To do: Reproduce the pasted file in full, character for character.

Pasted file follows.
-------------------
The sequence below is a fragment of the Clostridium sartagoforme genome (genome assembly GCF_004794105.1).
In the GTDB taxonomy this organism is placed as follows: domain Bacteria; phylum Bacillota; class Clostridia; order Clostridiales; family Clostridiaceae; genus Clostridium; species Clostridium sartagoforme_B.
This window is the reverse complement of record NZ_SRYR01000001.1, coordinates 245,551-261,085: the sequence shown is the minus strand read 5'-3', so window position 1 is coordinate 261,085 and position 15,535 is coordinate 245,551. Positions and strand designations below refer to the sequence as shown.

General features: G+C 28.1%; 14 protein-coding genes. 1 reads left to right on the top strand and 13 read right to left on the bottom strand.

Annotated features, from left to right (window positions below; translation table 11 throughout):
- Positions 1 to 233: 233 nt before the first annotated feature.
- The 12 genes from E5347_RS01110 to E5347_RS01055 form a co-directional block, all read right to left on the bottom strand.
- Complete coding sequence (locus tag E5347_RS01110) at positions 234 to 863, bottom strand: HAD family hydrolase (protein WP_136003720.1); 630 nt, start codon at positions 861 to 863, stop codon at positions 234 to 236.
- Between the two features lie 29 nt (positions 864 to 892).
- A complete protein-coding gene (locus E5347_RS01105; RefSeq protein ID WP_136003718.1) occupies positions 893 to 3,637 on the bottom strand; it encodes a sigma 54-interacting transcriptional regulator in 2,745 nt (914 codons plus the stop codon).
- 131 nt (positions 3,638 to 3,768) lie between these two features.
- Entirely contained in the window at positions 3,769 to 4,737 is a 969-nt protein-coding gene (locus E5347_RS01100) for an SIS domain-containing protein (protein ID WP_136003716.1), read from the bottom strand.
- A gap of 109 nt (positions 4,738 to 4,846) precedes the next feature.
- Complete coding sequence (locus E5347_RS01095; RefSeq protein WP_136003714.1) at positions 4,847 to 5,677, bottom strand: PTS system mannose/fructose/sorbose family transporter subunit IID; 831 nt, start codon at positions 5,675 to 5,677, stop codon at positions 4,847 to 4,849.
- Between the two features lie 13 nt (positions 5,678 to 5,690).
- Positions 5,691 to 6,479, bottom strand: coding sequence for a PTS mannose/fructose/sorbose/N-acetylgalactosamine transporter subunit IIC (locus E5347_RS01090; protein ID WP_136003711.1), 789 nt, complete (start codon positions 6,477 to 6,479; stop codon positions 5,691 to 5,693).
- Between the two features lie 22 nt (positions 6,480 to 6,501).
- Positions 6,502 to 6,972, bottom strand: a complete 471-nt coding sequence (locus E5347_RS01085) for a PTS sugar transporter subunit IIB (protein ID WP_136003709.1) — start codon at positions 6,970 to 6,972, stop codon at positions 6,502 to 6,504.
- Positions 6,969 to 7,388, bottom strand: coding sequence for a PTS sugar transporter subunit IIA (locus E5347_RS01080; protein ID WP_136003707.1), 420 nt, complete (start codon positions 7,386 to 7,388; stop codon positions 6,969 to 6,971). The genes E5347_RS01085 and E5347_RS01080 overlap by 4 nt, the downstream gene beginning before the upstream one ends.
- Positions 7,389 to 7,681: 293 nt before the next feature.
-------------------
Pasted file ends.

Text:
The sequence below is a fragment of the Clostridium sartagoforme genome (genome assembly GCF_004794105.1).
In the GTDB taxonomy this organism is placed as follows: domain Bacteria; phylum Bacillota; class Clostridia; order Clostridiales; family Clostridiaceae; genus Clostridium; species Clostridium sartagoforme_B.
This window is the reverse complement of record NZ_SRYR01000001.1, coordinates 245,551-261,085: the sequence shown is the minus strand read 5'-3', so window position 1 is coordinate 261,085 and position 15,535 is coordinate 245,551. Positions and strand designations below refer to the sequence as shown.

General features: G+C 28.1%; 14 protein-coding genes. 1 reads left to right on the top strand and 13 read right to left on the bottom strand.

Annotated features, from left to right (window positions below; translation table 11 throughout):
- Positions 1 to 233: 233 nt before the first annotated feature.
- The 12 genes from E5347_RS01110 to E5347_RS01055 form a co-directional block, all read right to left on the bottom strand.
- Complete coding sequence (locus tag E5347_RS01110) at positions 234 to 863, bottom strand: HAD family hydrolase (protein WP_136003720.1); 630 nt, start codon at positions 861 to 863, stop codon at positions 234 to 236.
- Between the two features lie 29 nt (positions 864 to 892).
- A complete protein-coding gene (locus E5347_RS01105; RefSeq protein ID WP_136003718.1) occupies positions 893 to 3,637 on the bottom strand; it encodes a sigma 54-interacting transcriptional regulator in 2,745 nt (914 codons plus the stop codon).
- 131 nt (positions 3,638 to 3,768) lie between these two features.
- Entirely contained in the window at positions 3,769 to 4,737 is a 969-nt protein-coding gene (locus E5347_RS01100) for an SIS domain-containing protein (protein ID WP_136003716.1), read from the bottom strand.
- A gap of 109 nt (positions 4,738 to 4,846) precedes the next feature.
- Complete coding sequence (locus E5347_RS01095; RefSeq protein WP_136003714.1) at positions 4,847 to 5,677, bottom strand: PTS system mannose/fructose/sorbose family transporter subunit IID; 831 nt, start codon at positions 5,675 to 5,677, stop codon at positions 4,847 to 4,849.
- Between the two features lie 13 nt (positions 5,678 to 5,690).
- Positions 5,691 to 6,479, bottom strand: coding sequence for a PTS mannose/fructose/sorbose/N-acetylgalactosamine transporter subunit IIC (locus E5347_RS01090; protein ID WP_136003711.1), 789 nt, complete (start codon positions 6,477 to 6,479; stop codon positions 5,691 to 5,693).
- Between the two features lie 22 nt (positions 6,480 to 6,501).
- Positions 6,502 to 6,972, bottom strand: a complete 471-nt coding sequence (locus E5347_RS01085) for a PTS sugar transporter subunit IIB (protein ID WP_136003709.1) — start codon at positions 6,970 to 6,972, stop codon at positions 6,502 to 6,504.
- Positions 6,969 to 7,388, bottom strand: coding sequence for a PTS sugar transporter subunit IIA (locus E5347_RS01080; protein ID WP_136003707.1), 420 nt, complete (start codon positions 7,386 to 7,388; stop codon positions 6,969 to 6,971). The genes E5347_RS01085 and E5347_RS01080 overlap by 4 nt, the downstream gene beginning before the upstream one ends.
- Positions 7,389 to 7,681: 293 nt before the next feature.